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pone.0134586.g010: Distribution patterns of histone post-translational modifications in sugarcane.(A) Immunoblot analysis of global histone H3 modifications in sugarcane tissues. (B) Sub-nuclear localization of H3K4me1, H3K4me3, H3K9me2, H3K27me3 and H3K9ac. (C) Chromatin distribution of sugarcane and Arabidopsis; white arrows show DAPI densely stained regions in sugarcane, representing heterochromatic blocks. In Arabidopsis, the chromocenters are well defined regions of heterochromatin (yellow arrows). (D) H3T3ph (red signals) does not co-localize with actively transcribed regions rich in RNA Polymerase II (green signals). Instead, it appears to be associated with silent chromatin; DAPI densely stained regions (grey nucleus, blue arrows) coincide with H3T3ph brighter foci (red nucleus, blue arrows), whereas weaker/absent H3T3ph regions (red nucleus, orange arrows) coincide with the less condensed chromatin poorly stained with DAPI (grey nucleus, orange arrows). Bars = 5 μm.

Mentions: To investigate the conservation of nuclear distribution of histone modifications between sugarcane and other plant species, we applied immunostaining using antibodies against H3K4me1, H3K4me3, H3K9me2, H3K27me3, H3K9ac and H3T3ph in nuclei isolated from root cells of sugarcane. Prior to immunostaining, we confirmed the presence of these modifications and the specificity of the antibodies on purified histones from sugarcane leaves and stems. Immunoblot analysis indicates that H3K4me1, H3K4me3, H3K9me2, H3K27me3 and H3K9ac, modifications previously identified by nanoLC-MS/MS, are indeed present in sugarcane histones from leaves and stems. Although we could not confidently detect histone phosphorylation in our analysis we decided to use a site specific antibody to analyze this modification. In plants, phosphorylation at serine residues is associated with the pericentromeric region, while threonine phosphorylation has been linked to chromosome condensation. Because these roles are conserved among all the plants studied so far, we decided to use an antibody against H3T3ph to investigate its localization in sugarcane nuclei (Fig 10).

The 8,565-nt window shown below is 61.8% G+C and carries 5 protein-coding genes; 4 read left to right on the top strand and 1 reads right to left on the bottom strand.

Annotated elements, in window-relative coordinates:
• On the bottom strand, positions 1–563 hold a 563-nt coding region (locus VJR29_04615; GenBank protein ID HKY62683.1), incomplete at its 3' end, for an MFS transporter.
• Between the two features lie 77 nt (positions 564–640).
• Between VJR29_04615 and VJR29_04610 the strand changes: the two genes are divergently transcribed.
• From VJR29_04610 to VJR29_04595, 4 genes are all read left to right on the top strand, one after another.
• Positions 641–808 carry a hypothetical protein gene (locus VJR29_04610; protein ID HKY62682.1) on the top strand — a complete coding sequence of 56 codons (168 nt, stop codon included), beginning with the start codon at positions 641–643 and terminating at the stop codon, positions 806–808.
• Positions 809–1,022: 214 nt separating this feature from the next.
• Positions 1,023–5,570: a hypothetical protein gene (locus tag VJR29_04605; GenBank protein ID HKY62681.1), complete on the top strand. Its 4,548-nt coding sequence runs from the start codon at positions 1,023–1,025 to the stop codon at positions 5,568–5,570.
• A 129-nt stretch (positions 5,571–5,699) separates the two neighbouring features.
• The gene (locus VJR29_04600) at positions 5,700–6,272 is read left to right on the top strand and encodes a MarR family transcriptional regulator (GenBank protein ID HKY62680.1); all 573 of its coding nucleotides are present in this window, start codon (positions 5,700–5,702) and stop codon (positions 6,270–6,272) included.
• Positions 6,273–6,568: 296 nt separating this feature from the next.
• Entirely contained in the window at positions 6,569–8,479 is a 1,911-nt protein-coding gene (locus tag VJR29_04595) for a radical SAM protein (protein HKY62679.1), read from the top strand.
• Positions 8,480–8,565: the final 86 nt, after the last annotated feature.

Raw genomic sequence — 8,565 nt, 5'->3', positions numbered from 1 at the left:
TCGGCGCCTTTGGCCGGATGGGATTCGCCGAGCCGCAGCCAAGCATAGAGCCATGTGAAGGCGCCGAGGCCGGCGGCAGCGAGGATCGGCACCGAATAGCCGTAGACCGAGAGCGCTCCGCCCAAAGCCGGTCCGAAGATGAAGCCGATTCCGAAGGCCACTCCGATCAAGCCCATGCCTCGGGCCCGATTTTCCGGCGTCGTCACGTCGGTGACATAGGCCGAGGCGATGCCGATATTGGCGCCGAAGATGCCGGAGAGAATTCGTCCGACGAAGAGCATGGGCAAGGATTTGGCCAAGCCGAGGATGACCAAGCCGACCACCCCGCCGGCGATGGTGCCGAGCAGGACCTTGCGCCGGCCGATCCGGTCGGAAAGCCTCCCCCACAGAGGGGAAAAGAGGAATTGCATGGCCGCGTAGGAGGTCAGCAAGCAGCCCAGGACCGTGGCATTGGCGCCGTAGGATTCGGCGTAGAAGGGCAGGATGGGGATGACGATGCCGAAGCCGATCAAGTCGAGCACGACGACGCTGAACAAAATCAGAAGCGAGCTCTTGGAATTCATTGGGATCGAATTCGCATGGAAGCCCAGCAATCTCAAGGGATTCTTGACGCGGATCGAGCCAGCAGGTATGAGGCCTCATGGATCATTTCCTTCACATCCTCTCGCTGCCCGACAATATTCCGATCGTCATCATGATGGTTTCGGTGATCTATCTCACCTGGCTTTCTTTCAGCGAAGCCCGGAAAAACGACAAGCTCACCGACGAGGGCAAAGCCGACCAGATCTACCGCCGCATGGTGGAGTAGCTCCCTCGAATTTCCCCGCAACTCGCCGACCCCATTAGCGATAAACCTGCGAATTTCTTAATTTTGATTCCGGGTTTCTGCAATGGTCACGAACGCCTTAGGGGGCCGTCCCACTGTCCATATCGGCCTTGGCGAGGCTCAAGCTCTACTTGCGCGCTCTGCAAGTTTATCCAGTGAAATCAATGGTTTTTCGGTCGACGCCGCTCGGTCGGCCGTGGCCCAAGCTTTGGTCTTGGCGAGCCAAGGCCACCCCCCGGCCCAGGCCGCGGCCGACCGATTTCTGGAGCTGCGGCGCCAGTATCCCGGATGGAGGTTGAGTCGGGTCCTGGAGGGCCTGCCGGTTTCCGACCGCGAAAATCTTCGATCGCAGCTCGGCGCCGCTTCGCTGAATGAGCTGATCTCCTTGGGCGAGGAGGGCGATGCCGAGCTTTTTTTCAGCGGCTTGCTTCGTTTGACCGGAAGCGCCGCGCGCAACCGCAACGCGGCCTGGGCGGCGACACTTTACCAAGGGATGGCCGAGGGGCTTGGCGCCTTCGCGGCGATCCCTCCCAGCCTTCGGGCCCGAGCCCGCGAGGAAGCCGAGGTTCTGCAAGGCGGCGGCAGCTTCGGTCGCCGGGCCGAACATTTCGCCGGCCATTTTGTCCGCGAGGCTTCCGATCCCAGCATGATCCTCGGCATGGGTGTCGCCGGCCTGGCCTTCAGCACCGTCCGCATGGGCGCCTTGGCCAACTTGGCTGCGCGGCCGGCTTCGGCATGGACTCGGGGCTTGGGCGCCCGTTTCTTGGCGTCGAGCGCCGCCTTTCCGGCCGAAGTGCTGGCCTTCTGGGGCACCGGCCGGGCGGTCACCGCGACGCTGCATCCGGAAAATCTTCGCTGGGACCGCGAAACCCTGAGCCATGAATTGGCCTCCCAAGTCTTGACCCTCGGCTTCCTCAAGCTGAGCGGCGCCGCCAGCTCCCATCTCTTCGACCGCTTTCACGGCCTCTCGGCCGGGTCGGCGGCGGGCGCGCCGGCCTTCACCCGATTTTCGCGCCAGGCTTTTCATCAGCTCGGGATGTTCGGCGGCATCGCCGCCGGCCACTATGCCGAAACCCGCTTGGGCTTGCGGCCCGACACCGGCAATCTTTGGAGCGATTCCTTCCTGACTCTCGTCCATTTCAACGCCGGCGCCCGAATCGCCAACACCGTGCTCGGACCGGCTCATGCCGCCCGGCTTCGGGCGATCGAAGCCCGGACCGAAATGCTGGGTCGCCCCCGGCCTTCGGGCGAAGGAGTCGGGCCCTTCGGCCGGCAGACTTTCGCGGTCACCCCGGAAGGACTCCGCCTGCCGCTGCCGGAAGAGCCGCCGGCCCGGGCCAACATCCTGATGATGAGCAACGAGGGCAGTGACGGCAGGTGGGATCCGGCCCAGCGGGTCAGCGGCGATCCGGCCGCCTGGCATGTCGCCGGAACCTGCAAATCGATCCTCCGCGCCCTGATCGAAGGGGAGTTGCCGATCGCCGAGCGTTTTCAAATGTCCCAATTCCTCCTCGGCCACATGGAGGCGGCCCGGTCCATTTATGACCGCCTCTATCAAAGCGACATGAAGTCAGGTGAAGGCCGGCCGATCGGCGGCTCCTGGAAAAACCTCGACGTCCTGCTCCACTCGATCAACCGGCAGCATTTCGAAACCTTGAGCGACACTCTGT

Analysis of Histones H3 and H4 Reveals Novel and Conserved Post-Translational Modifications in Sugarcane.

Moraes I, Yuan ZF, Liu S, Souza GM, Garcia BA, Casas-Mollano JA - PLoS ONE (2015)

Distribution patterns of histone post-translational modifications in sugarcane.(A) Immunoblot analysis of global histone H3 modifications in sugarcane tissues. (B) Sub-nuclear localization of H3K4me1, H3K4me3, H3K9me2, H3K27me3 and H3K9ac. (C) Chromatin distribution of sugarcane and Arabidopsis; white arrows show DAPI densely stained regions in sugarcane, representing heterochromatic blocks. In Arabidopsis, the chromocenters are well defined regions of heterochromatin (yellow arrows). (D) H3T3ph (red signals) does not co-localize with actively transcribed regions rich in RNA Polymerase II (green signals). Instead, it appears to be associated with silent chromatin; DAPI densely stained regions (grey nucleus, blue arrows) coincide with H3T3ph brighter foci (red nucleus, blue arrows), whereas weaker/absent H3T3ph regions (red nucleus, orange arrows) coincide with the less condensed chromatin poorly stained with DAPI (grey nucleus, orange arrows). Bars = 5 μm.
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Related In: Results  -  Collection

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Show All Figures
getmorefigures.php?uid=PMC4520453&req=5